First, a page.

Lee's Ferry

$398.00
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Lee's Ferry
Yes I pull out all the stops for our web sites imagery. I know this growing process will be an awesome journey. Our tour of Southern Utah was nothing short of AMAZING! We discovered the Lee's Ferry fort built by John Lee in the early 1870's. We loved the thick walls and barnwood framed window sills, still intact. In March of 1864, Mormon pioneer Jacob Hamblin and his men built a raft at the mouth of the Paria and made the first successful crossing at the point on the Colorado that would become Lees Ferry, transporting all fifteen men, their supplies and horses. Hamblin was on a mission to warn the Navajo of northern Arizona to stop making raids into Utah, stealing livestock and threatening Mormon expansion. The lands into which the pioneers wanted to move was viewed as "unsettled" territory, theirs for the taking under the precepts of Manifest Destiny, despite millennia of native occupation. Over the next few years, the "war" between the natives and the Mormons escalated, with the Paiute beginning to make raids on Anglo settlements as well. In an effort to deflect native threats to their vulnerable southeastern frontier, the Mormons posted guards at the Ute Ford/Crossing of the Fathers and at "Pahreah Crossing" (Lees Ferry) in the winter of 1869-1870. Our prints are offered in Fine Art Hot press Cotton Paper or incredible metallic gloss in a sophisticated 10 color ink systems for the ultimate in fine art reproductions. Our giclee offered on the finest Epsom smooth matt cotton paper, or incredible Epson Metallic Gloss paper.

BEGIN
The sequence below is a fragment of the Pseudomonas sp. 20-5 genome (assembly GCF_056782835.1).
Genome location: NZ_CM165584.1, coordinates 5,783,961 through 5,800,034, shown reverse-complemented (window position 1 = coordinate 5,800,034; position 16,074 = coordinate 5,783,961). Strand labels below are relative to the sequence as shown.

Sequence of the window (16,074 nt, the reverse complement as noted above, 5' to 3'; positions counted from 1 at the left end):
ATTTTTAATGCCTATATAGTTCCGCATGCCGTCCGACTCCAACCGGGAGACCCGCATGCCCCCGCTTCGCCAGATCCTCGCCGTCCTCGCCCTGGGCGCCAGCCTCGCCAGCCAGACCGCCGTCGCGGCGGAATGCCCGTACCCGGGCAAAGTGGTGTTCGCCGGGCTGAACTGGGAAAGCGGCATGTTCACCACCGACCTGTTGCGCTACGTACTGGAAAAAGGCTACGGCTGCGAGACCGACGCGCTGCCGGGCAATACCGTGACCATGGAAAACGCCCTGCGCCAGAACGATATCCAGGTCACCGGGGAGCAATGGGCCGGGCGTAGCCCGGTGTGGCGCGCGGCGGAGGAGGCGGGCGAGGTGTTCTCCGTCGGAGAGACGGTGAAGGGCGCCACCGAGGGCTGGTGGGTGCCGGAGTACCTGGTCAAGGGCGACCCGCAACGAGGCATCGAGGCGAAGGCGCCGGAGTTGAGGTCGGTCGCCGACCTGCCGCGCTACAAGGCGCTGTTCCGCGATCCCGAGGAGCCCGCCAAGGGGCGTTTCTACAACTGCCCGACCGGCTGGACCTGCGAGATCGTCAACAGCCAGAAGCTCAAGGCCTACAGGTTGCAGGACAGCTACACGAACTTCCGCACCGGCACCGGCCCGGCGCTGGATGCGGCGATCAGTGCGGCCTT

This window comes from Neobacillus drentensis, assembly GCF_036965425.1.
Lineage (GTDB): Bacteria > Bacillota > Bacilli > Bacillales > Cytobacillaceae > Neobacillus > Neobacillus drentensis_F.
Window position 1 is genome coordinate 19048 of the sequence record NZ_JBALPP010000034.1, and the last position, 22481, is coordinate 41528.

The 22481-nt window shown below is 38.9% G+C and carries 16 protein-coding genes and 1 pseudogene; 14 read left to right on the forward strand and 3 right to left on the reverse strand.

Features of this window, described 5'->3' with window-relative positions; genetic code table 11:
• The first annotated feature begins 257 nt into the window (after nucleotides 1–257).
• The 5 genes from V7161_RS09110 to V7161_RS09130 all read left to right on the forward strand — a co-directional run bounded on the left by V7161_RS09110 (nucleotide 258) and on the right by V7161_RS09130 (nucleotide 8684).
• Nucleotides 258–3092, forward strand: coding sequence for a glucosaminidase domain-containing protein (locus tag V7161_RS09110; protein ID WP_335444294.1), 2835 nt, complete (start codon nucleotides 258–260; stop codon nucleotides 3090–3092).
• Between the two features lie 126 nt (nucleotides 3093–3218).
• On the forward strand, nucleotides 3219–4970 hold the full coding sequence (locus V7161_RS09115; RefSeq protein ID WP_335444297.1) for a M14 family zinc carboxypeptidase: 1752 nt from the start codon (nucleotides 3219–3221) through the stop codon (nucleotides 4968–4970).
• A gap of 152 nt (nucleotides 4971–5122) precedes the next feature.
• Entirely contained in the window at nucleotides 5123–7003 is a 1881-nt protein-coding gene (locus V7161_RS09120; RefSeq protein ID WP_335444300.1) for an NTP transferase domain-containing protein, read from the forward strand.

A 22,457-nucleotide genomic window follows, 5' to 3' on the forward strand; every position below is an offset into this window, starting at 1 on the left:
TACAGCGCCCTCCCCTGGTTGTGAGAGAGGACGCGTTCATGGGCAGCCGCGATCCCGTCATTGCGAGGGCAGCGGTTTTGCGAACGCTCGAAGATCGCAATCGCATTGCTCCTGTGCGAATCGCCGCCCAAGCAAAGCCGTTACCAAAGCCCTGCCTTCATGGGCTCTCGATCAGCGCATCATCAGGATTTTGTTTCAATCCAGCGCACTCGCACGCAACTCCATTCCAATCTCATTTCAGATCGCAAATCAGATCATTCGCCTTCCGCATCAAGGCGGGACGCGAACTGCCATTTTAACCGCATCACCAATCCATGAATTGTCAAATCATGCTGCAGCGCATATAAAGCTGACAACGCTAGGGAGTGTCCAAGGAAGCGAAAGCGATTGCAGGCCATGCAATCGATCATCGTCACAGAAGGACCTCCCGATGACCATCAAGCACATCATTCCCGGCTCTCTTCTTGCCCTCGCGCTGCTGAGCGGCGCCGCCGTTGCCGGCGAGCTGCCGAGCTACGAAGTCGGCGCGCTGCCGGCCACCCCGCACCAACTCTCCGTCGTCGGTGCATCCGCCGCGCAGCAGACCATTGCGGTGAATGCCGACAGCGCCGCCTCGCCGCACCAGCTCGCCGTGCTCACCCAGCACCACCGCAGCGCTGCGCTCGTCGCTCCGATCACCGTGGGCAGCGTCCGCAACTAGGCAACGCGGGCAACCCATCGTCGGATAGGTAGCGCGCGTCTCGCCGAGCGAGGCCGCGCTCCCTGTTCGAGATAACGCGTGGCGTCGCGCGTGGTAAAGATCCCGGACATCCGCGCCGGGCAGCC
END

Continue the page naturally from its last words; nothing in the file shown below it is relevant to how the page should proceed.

Yes I pull out all the stops for our web sites imagery. I know this growing process will be an awesome journey. Our tour of Southern Utah was nothing short of AMAZING! We discovered the Lee's Ferry fort built by John Lee in the early 1870's. We loved the thick walls and barnwood framed window sills, still intact. In March of 1864, Mormon pioneer Jacob Hamblin and his men built a raft at the mouth of the Paria and made the first successful crossing at the point on the Colorado that would become Lees Ferry, transporting all fifteen men, their supplies and horses. Hamblin was on a mission to warn the Navajo of northern Arizona to stop making raids into Utah, stealing livestock and threatening Mormon expansion. The lands into which the pioneers wanted to move was viewed as "unsettled" territory, theirs for the taking under the precepts of Manifest Destiny, despite millennia of native occupation. Over the next few years, the "war" between the natives and the Mormons escalated, with the Paiute beginning to make raids on Anglo settlements as well. In an effort to deflect native threats to their vulnerable southeastern frontier, the Mormons posted guards at the Ute Ford/Crossing of the Fathers and at "Pahreah Crossing" (Lees Ferry) in the winter of 1869-1870. Our prints are offered in Fine Art Hot press Cotton Paper or incredible metallic gloss in a sophisticated 10 color ink systems for the ultimate in fine art reproductions. Our giclee offered on the finest Epsom smooth matt cotton paper, or incredible Epson Metallic Gloss paper.
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